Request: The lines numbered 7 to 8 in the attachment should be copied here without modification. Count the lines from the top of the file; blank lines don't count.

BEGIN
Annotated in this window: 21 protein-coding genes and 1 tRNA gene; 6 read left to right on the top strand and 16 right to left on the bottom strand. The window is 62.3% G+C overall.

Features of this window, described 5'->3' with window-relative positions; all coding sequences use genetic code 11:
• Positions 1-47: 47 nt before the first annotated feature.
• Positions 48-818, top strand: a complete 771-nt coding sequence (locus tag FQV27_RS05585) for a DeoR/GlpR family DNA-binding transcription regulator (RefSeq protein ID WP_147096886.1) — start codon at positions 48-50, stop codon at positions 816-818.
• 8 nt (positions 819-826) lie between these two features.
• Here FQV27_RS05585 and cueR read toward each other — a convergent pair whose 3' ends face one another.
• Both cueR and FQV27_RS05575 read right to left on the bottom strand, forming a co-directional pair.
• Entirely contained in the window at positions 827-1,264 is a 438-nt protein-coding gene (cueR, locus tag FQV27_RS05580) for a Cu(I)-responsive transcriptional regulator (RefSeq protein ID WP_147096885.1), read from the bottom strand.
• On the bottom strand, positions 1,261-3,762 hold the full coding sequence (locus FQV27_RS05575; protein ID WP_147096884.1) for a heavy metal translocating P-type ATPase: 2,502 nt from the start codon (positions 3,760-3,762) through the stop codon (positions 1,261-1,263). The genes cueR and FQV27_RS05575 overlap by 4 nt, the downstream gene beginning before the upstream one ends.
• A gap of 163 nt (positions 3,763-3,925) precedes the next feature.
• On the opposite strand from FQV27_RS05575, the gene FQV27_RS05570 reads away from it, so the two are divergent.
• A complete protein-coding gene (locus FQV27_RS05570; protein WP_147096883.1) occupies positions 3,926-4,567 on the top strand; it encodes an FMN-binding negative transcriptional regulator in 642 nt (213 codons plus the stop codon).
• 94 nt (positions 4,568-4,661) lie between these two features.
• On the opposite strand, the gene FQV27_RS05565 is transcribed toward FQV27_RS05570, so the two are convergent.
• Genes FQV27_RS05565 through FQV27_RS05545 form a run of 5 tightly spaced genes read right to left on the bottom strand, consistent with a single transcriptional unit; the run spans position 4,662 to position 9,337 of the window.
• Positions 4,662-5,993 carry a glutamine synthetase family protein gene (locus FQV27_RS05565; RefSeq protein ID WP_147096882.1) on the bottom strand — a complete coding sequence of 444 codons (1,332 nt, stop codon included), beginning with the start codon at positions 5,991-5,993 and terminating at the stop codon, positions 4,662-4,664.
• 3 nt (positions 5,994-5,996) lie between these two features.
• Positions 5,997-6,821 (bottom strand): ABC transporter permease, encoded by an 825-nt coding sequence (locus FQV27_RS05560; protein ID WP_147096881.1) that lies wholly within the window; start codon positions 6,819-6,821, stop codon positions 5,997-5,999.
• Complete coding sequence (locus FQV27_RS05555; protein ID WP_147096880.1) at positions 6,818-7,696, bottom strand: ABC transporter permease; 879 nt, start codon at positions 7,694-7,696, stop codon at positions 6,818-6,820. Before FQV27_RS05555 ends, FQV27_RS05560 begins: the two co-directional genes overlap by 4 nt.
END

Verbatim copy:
• Both cueR and FQV27_RS05575 read right to left on the bottom strand, forming a co-directional pair.
• Entirely contained in the window at positions 827-1,264 is a 438-nt protein-coding gene (cueR, locus tag FQV27_RS05580) for a Cu(I)-responsive transcriptional regulator (RefSeq protein ID WP_147096885.1), read from the bottom strand.